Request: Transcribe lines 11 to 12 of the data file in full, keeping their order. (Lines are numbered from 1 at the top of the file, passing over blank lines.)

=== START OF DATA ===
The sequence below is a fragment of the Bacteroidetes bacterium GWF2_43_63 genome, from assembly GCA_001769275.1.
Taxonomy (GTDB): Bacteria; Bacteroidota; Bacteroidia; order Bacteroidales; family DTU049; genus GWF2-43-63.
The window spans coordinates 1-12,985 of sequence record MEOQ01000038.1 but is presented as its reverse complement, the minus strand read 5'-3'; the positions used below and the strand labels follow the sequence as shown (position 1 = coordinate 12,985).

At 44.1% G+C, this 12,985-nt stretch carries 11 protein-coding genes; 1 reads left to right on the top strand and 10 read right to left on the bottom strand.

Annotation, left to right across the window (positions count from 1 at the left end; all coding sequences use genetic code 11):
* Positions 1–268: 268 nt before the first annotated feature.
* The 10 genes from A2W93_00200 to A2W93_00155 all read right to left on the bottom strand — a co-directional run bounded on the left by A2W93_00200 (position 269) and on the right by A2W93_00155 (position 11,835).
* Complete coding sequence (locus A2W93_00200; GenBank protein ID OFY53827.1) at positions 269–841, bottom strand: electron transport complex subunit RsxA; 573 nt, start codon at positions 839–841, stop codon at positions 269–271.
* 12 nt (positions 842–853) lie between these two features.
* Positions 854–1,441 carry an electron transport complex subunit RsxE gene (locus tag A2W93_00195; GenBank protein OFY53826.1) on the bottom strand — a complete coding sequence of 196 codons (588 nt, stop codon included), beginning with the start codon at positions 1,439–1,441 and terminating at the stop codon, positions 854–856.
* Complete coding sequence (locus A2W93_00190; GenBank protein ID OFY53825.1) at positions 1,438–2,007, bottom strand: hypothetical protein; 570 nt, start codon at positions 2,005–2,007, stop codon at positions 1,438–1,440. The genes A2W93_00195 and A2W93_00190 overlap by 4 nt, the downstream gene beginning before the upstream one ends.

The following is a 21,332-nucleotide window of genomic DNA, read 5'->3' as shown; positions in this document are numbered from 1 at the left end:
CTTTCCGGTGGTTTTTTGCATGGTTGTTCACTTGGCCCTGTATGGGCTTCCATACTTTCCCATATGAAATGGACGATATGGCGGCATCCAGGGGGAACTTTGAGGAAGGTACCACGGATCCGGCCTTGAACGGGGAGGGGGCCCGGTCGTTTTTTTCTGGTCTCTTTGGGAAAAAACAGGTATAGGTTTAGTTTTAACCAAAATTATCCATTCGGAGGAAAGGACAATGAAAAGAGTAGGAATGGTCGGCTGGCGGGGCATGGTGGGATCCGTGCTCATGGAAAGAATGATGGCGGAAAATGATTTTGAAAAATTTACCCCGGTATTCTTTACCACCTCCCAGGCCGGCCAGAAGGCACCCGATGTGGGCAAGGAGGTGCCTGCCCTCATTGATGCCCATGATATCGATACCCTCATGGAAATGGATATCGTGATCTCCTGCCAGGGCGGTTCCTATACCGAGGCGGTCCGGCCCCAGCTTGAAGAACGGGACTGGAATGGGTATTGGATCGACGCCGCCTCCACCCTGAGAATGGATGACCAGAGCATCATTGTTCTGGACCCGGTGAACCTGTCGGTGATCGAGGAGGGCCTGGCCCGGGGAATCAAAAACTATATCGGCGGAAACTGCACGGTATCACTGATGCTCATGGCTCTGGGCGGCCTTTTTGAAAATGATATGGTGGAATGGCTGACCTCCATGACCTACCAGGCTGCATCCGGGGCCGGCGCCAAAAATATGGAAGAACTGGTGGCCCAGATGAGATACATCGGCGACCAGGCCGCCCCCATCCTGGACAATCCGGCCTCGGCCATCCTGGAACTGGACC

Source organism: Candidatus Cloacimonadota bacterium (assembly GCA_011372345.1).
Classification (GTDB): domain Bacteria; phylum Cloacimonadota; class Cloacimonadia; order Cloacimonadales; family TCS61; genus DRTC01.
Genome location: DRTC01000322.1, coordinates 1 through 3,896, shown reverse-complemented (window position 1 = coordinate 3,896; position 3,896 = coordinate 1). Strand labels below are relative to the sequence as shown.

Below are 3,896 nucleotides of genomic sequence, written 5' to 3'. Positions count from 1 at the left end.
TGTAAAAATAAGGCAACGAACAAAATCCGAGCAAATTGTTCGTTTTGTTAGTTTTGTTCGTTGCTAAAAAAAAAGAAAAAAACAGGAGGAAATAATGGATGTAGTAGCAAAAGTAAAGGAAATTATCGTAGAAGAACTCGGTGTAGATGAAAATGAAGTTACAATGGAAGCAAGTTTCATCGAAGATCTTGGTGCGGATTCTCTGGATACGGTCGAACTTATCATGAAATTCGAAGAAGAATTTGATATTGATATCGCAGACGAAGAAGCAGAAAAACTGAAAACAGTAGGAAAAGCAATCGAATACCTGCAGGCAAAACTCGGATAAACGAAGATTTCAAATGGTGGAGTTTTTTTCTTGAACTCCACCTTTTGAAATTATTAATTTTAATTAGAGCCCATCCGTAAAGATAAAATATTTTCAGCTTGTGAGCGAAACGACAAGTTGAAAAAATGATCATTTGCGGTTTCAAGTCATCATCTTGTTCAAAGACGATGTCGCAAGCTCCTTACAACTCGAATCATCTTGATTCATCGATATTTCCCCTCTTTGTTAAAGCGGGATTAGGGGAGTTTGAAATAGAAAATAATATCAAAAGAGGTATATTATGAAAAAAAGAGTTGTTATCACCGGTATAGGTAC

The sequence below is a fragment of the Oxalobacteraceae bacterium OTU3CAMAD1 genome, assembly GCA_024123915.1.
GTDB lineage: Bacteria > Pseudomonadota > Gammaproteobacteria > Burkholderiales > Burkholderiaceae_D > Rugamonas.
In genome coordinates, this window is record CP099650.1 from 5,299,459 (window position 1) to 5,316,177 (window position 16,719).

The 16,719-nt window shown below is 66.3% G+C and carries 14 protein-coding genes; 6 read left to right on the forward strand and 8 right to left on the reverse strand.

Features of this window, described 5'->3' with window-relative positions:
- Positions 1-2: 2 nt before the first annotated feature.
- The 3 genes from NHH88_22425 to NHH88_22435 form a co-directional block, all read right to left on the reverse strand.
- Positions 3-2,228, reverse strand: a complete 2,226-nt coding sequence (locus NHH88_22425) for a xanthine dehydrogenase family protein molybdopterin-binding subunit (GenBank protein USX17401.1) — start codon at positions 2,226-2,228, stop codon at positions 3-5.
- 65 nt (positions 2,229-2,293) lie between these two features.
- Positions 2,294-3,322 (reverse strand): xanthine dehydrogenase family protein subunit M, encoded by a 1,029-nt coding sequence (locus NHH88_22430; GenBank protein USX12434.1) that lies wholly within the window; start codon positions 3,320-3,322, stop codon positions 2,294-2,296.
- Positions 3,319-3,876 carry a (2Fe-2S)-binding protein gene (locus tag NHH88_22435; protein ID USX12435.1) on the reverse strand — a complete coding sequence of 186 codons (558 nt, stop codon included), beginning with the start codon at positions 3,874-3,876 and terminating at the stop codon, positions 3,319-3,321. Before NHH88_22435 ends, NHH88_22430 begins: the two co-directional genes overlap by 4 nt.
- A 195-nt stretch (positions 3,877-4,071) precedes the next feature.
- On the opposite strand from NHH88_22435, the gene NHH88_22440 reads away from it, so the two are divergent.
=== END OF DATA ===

* Complete coding sequence (locus A2W93_00190; GenBank protein ID OFY53825.1) at positions 1,438–2,007, bottom strand: hypothetical protein; 570 nt, start codon at positions 2,005–2,007, stop codon at positions 1,438–1,440. The genes A2W93_00195 and A2W93_00190 overlap by 4 nt, the downstream gene beginning before the upstream one ends.

The following is a 21,332-nucleotide window of genomic DNA, read 5'->3' as shown; positions in this document are numbered from 1 at the left end: